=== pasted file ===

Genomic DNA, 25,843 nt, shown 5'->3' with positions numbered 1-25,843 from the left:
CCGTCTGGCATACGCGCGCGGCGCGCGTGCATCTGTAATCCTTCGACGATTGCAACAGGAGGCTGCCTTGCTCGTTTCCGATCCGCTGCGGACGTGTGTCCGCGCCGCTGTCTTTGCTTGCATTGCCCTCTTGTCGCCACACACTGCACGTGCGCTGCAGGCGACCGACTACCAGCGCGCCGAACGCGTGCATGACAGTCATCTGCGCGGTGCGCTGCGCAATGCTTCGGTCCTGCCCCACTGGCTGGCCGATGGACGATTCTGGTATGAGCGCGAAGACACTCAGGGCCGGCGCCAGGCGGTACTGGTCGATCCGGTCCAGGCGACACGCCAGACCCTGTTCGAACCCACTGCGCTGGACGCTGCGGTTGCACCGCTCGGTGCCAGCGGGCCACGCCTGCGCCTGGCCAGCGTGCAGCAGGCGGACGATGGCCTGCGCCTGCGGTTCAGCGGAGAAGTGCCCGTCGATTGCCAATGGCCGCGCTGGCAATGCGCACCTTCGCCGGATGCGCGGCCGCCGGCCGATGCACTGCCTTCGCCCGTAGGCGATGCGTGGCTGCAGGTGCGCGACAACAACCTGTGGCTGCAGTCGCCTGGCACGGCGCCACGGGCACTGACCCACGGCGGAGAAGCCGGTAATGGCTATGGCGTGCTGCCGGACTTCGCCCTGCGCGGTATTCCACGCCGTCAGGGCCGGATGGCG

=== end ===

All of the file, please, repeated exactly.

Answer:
Genomic DNA, 25,843 nt, shown 5'->3' with positions numbered 1-25,843 from the left:
CCGTCTGGCATACGCGCGCGGCGCGCGTGCATCTGTAATCCTTCGACGATTGCAACAGGAGGCTGCCTTGCTCGTTTCCGATCCGCTGCGGACGTGTGTCCGCGCCGCTGTCTTTGCTTGCATTGCCCTCTTGTCGCCACACACTGCACGTGCGCTGCAGGCGACCGACTACCAGCGCGCCGAACGCGTGCATGACAGTCATCTGCGCGGTGCGCTGCGCAATGCTTCGGTCCTGCCCCACTGGCTGGCCGATGGACGATTCTGGTATGAGCGCGAAGACACTCAGGGCCGGCGCCAGGCGGTACTGGTCGATCCGGTCCAGGCGACACGCCAGACCCTGTTCGAACCCACTGCGCTGGACGCTGCGGTTGCACCGCTCGGTGCCAGCGGGCCACGCCTGCGCCTGGCCAGCGTGCAGCAGGCGGACGATGGCCTGCGCCTGCGGTTCAGCGGAGAAGTGCCCGTCGATTGCCAATGGCCGCGCTGGCAATGCGCACCTTCGCCGGATGCGCGGCCGCCGGCCGATGCACTGCCTTCGCCCGTAGGCGATGCGTGGCTGCAGGTGCGCGACAACAACCTGTGGCTGCAGTCGCCTGGCACGGCGCCACGGGCACTGACCCACGGCGGAGAAGCCGGTAATGGCTATGGCGTGCTGCCGGACTTCGCCCTGCGCGGTATTCCACGCCGTCAGGGCCGGATGGCG